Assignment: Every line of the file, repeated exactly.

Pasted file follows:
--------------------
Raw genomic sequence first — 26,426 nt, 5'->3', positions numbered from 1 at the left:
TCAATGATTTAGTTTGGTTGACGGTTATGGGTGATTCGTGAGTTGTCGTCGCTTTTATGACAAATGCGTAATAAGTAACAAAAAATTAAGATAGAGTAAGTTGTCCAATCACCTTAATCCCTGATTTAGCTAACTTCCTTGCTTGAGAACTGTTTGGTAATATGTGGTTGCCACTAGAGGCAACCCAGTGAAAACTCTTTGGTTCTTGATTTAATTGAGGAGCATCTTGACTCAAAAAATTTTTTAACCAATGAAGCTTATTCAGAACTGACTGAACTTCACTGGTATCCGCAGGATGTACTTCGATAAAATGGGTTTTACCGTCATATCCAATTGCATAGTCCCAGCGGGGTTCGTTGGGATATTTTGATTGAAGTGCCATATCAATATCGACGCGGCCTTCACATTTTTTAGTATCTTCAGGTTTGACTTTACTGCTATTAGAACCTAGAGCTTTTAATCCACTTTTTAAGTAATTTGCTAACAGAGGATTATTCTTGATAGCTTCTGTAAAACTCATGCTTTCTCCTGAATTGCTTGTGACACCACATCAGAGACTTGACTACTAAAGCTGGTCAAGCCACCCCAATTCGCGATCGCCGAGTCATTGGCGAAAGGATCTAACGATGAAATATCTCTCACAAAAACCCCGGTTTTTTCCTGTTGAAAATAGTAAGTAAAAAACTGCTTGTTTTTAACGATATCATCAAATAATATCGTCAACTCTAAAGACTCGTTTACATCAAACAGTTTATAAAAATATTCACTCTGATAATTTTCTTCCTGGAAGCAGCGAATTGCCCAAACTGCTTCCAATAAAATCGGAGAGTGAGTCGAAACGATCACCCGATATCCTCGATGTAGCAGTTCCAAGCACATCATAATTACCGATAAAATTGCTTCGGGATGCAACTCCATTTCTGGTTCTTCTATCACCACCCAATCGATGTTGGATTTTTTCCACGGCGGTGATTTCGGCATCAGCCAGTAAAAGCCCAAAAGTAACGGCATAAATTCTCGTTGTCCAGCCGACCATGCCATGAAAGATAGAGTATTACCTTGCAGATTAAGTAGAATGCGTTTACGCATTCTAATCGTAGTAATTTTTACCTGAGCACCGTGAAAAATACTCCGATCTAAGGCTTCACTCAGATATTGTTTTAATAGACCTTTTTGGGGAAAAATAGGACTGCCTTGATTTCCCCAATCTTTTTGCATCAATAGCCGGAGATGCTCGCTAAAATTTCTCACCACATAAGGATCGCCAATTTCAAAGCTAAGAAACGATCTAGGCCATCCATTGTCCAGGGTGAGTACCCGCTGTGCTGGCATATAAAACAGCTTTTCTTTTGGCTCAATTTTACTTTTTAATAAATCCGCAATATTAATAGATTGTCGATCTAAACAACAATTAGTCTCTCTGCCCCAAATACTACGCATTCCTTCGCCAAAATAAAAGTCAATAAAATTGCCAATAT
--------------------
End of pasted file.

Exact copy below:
Raw genomic sequence first — 26,426 nt, 5'->3', positions numbered from 1 at the left:
TCAATGATTTAGTTTGGTTGACGGTTATGGGTGATTCGTGAGTTGTCGTCGCTTTTATGACAAATGCGTAATAAGTAACAAAAAATTAAGATAGAGTAAGTTGTCCAATCACCTTAATCCCTGATTTAGCTAACTTCCTTGCTTGAGAACTGTTTGGTAATATGTGGTTGCCACTAGAGGCAACCCAGTGAAAACTCTTTGGTTCTTGATTTAATTGAGGAGCATCTTGACTCAAAAAATTTTTTAACCAATGAAGCTTATTCAGAACTGACTGAACTTCACTGGTATCCGCAGGATGTACTTCGATAAAATGGGTTTTACCGTCATATCCAATTGCATAGTCCCAGCGGGGTTCGTTGGGATATTTTGATTGAAGTGCCATATCAATATCGACGCGGCCTTCACATTTTTTAGTATCTTCAGGTTTGACTTTACTGCTATTAGAACCTAGAGCTTTTAATCCACTTTTTAAGTAATTTGCTAACAGAGGATTATTCTTGATAGCTTCTGTAAAACTCATGCTTTCTCCTGAATTGCTTGTGACACCACATCAGAGACTTGACTACTAAAGCTGGTCAAGCCACCCCAATTCGCGATCGCCGAGTCATTGGCGAAAGGATCTAACGATGAAATATCTCTCACAAAAACCCCGGTTTTTTCCTGTTGAAAATAGTAAGTAAAAAACTGCTTGTTTTTAACGATATCATCAAATAATATCGTCAACTCTAAAGACTCGTTTACATCAAACAGTTTATAAAAATATTCACTCTGATAATTTTCTTCCTGGAAGCAGCGAATTGCCCAAACTGCTTCCAATAAAATCGGAGAGTGAGTCGAAACGATCACCCGATATCCTCGATGTAGCAGTTCCAAGCACATCATAATTACCGATAAAATTGCTTCGGGATGCAACTCCATTTCTGGTTCTTCTATCACCACCCAATCGATGTTGGATTTTTTCCACGGCGGTGATTTCGGCATCAGCCAGTAAAAGCCCAAAAGTAACGGCATAAATTCTCGTTGTCCAGCCGACCATGCCATGAAAGATAGAGTATTACCTTGCAGATTAAGTAGAATGCGTTTACGCATTCTAATCGTAGTAATTTTTACCTGAGCACCGTGAAAAATACTCCGATCTAAGGCTTCACTCAGATATTGTTTTAATAGACCTTTTTGGGGAAAAATAGGACTGCCTTGATTTCCCCAATCTTTTTGCATCAATAGCCGGAGATGCTCGCTAAAATTTCTCACCACATAAGGATCGCCAATTTCAAAGCTAAGAAACGATCTAGGCCATCCATTGTCCAGGGTGAGTACCCGCTGTGCTGGCATATAAAACAGCTTTTCTTTTGGCTCAATTTTACTTTTTAATAAATCCGCAATATTAATAGATTGTCGATCTAAACAACAATTAGTCTCTCTGCCCCAAATACTACGCATTCCTTCGCCAAAATAAAAGTCAATAAAATTGCCAATAT